(Host) A legislative study committee has recommended against declaring the state’s ground water a public resource owned by all Vermonters.
But the panel agreed that the Legislature needs to do more to protect the state’s water supplies.
VPR’s John Dillon reports:
(Dillon) The most controversial issue before the groundwater committee centered around a legal concept that dates back to ancient Rome.
It’s called the Public Trust Doctrine. It’s the legal theory that most waterways – primarily those that can be navigated – belong to everyone, and are held in trust for the public.
For about a century, Vermont law has recognized the concept of the public trust when it comes to surface waters, such as lakes and rivers.
The debate was over whether that legal protection should be extended to groundwater – the underground aquifers that most Vermonters rely on.
Jon Groveman, a lawyer with the Vermont Natural Resources Council, argued for the public trust doctrine at the final meeting of the groundwater study committee.
(Groveman) "To me this issue is really common sense. Water moves through property. It’s not static. Water doesn’t lend itself to private ownership. You could tap into it in one place. It’s moving onto someplace else. It’s clearly a shared resource. It’s a precious resource. It’s a finite resource. We’re not making any more water. This designation would just recognize the public nature of water.”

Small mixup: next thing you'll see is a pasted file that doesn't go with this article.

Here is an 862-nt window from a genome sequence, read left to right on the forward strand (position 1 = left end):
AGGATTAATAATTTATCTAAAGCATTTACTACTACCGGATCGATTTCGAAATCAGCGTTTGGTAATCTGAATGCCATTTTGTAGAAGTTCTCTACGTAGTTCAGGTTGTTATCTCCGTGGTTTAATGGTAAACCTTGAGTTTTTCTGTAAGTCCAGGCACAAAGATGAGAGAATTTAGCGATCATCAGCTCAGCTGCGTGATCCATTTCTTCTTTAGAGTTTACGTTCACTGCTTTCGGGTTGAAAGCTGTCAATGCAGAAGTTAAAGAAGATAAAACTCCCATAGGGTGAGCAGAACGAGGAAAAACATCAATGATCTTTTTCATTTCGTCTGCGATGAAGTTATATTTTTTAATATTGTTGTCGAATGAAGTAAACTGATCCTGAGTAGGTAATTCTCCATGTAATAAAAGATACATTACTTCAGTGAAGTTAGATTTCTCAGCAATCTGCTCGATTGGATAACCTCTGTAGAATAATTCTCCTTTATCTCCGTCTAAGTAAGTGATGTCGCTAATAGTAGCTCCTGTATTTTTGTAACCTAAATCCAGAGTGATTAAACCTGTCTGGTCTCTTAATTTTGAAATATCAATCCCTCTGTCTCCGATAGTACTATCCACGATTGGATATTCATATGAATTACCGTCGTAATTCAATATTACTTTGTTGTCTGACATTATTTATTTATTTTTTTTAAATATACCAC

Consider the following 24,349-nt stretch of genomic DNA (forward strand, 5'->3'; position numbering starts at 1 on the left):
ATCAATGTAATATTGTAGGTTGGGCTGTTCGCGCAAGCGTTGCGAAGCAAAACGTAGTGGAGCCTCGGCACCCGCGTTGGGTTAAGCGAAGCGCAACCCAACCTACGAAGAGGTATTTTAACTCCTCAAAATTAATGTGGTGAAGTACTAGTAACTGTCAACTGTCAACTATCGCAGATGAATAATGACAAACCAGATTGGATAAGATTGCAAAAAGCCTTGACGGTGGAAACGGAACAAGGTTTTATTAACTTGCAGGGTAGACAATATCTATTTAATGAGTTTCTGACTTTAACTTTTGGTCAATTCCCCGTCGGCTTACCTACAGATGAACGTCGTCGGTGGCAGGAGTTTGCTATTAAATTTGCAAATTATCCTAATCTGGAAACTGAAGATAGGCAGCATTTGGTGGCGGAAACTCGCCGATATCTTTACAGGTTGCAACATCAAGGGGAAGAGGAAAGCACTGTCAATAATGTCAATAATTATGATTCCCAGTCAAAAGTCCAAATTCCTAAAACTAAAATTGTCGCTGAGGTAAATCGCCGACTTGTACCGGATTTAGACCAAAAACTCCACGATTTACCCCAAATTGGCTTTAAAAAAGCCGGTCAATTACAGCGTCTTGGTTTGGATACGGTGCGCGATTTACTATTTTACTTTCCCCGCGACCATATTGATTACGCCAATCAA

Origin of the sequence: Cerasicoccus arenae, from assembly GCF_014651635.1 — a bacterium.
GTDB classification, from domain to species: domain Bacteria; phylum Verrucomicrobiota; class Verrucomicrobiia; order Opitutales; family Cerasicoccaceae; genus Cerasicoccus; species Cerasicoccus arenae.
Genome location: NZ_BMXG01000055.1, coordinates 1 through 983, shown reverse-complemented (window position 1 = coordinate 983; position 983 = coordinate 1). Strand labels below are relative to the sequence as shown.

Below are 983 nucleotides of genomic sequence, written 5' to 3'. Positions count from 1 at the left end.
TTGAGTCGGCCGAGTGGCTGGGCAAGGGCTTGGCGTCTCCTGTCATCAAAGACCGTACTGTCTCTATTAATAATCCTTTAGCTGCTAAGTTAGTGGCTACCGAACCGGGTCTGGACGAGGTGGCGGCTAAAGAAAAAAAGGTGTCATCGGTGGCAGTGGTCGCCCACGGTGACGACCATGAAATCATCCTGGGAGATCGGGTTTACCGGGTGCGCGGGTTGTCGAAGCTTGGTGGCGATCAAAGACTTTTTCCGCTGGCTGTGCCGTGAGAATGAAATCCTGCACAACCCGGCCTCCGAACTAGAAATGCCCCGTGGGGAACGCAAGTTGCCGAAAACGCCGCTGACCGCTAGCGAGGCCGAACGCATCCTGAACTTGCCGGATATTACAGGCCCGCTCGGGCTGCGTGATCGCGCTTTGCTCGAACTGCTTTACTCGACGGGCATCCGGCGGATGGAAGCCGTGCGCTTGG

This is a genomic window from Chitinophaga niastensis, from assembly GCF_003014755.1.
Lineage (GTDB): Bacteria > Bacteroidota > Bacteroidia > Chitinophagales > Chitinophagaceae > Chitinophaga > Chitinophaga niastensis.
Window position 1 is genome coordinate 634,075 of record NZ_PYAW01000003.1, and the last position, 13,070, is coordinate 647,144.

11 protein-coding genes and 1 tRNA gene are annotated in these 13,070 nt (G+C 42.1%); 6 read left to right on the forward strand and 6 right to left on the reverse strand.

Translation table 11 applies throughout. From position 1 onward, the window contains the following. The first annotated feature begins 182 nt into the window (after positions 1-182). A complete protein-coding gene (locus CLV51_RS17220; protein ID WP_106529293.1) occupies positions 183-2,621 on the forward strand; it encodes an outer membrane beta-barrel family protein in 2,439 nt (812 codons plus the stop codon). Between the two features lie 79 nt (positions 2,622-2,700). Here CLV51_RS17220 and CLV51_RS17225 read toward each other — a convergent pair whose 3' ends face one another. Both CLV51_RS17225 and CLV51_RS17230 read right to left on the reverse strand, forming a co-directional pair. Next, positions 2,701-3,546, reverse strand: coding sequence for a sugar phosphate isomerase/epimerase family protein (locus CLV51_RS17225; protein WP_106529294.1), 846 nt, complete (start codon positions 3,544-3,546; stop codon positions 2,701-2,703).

(Dillon) Advocates of putting groundwater in the public trust point to the increased pressure on the resource. Bottled water companies have tapped aquifers in Vermont for commercial use. And the committee heard testimony about wells going dry in some towns due to heavy water withdrawals on neighboring property.
Westminster Representative David Deen chairs the House Fish Wildlife and Water Resources Committee.
He says the public trust doctrine would add another layer of protection for people who rely on groundwater. He says under current law, he would have to file a lawsuit if his groundwater supplies were depleted by someone else.
(Deen) "Why should I have to go to court to protect my groundwater rights? The agency should be held responsible to protect my right, and that’s the elevation that I see happening if it gets public trust resource designation.”
(Dillon) But panel ended up rejecting the public trust idea. Farm interests were against the concept, and the committee included four members with ties to agriculture. All three members from the Douglas Administration were against it, as were most of the other members appointed by the governor.
William Driscoll is vice president of Associated Industries of Vermont and represented business on the committee. He was concerned that the public trust declaration could lead to lawsuits and legal uncertainty about who owns the water.
(Driscoll) "It really seems to be unwarranted to invite that conflict or uncertainty when in fact we could just simply go ahead and if necessary make whatever statutory or regulatory adjustments as we go forward.”
(Dillon) The committee action won’t be the last word. Several lawmakers on the panel said they will support public trust legislation. And most committee members recognized the need to strengthen state regulation of groundwater.
For VPR News, I’m John Dillon.